Canada adds more jobs than expected in September
Canadian employment grew in September for the first time in four months, but gains remained moderate in a sign the labor market continues to be near full capacity.
The country added 21,000 jobs last month, with both full-time and part-time work holding steady, Statistics Canada reported on Friday in Ottawa. That’s in line with the median estimate of a 20,000 gain anticipated by economists in a Bloomberg survey.
The unemployment rate fell to 5.2 per cent as the labor force shrank, reversing part of a 0.5 percentage point jump to 5.4 per cent in August. Hours worked fell 0.6 per cent in September.
The two-year benchmark yield on Canada bonds rose slightly on the release to 4.036 per cent as of 8:42 a.m. Ottawa time. Earlier Friday, it had passed 4 per cent for the first time since 2007.
The rise in employment ended three consecutive months of losses from June through August, during which the economy shed more than 113,000 jobs.
The question now is how much of the slowdown is being driven by labor supply factors and how much by higher borrowing costs and weakness in underlying demand. The mix is important to the Bank of Canada, which has been tightening policy aggressively amid worries that demand for labor has far outpaced supply.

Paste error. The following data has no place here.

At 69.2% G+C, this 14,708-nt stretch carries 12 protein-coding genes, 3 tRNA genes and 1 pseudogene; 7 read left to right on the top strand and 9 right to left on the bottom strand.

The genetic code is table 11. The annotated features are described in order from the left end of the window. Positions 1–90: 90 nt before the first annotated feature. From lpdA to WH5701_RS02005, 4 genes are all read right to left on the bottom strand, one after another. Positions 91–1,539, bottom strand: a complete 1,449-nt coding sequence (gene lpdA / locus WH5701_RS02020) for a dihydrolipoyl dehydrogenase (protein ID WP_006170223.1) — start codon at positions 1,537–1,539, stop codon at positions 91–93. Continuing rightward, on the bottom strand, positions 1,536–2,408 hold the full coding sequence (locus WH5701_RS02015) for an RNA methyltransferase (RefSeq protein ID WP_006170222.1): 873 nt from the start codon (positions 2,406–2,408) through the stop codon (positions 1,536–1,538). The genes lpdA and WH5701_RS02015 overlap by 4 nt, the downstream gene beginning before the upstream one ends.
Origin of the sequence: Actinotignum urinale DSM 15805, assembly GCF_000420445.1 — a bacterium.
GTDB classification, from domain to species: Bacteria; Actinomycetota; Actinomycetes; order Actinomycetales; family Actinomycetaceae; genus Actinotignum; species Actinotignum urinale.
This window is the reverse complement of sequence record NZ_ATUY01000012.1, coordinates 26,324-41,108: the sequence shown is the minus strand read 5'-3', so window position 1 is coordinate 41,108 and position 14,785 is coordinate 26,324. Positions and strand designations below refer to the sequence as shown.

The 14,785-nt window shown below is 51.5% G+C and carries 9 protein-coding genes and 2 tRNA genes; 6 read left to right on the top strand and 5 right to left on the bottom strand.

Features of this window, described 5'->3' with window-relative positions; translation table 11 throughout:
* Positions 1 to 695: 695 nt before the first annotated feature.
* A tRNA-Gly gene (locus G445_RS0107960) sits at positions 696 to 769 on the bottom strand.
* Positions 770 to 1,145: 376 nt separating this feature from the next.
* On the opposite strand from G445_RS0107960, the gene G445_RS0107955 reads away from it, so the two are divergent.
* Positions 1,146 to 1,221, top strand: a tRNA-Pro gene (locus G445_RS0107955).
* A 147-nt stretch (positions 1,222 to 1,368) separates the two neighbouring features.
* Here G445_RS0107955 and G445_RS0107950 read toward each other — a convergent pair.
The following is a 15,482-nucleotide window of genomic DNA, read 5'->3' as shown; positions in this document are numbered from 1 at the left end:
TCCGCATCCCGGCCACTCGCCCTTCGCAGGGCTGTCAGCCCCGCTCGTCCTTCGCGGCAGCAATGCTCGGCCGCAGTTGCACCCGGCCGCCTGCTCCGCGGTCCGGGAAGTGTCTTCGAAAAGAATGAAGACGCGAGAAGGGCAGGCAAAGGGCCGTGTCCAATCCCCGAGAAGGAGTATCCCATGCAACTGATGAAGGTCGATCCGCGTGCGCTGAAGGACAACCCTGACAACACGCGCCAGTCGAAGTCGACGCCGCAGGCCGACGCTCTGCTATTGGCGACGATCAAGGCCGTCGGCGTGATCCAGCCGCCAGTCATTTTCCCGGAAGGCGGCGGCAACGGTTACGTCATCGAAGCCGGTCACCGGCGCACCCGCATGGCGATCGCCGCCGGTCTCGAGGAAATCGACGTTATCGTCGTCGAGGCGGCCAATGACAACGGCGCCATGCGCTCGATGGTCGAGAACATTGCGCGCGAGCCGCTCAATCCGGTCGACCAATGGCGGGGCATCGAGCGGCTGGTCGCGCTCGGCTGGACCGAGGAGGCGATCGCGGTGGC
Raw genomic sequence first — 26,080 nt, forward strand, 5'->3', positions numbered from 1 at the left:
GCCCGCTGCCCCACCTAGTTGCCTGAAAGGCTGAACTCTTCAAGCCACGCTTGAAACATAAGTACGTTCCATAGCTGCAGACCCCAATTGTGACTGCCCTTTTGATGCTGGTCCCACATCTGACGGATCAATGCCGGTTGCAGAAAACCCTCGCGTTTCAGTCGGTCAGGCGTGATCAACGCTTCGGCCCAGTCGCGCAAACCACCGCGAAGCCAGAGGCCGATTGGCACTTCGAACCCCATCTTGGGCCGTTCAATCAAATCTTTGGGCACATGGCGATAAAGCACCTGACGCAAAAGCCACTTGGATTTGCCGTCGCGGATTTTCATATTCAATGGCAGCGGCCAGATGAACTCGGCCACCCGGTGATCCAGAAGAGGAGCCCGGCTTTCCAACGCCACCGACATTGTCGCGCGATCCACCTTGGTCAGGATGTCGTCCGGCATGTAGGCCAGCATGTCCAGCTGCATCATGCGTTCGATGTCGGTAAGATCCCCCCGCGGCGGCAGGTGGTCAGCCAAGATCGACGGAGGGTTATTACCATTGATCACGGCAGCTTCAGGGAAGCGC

Based on a speech Thursday by Governor Tiff Macklem, the Bank of Canada appears to see the labor market at or near full capacity. Macklem said the jobs market remained extremely tight, with wage gains broadening and underlying inflation pressures showing no signs of letting up.
“The recovery was largely driven by a rebound in education jobs. So the gain in September can’t be viewed as a true reacceleration in employment,” said Royce Mendes, head of macro strategy at Desjardins Securities Inc. “Today’s report shouldn’t do much to alter the thinking of monetary policymakers.”
PARTICIPATION RATE FALLS
The central bank has already increased borrowing costs by three percentage points since it began tightening policy in March, and markets are pricing in another 50 basis-point increase at the next meeting on Oct. 26.
The participation rate, which has trended downward since May, fell to 64.7 per cent last month, Statistics Canada said, as the number of people in the labor force fell by 20,300. The labor force is down by about 80,000 since May.
The number of public-sector employees rose in September, partially offsetting declines recorded in July and August. Education led gains with a 46,000 increase. Employment was little changed in the private sector and among self-employed workers.
Employment increased in four provinces, led by British Columbia, while there were fewer people working in Ontario and Prince Edward Island.
Average hourly wages rose 5.2 per cent on a year-over-year basis in September, the fourth consecutive month of growth that surpassed 5 per cent. But that’s still below the consumer price index that was at or above seven per cent from May to August.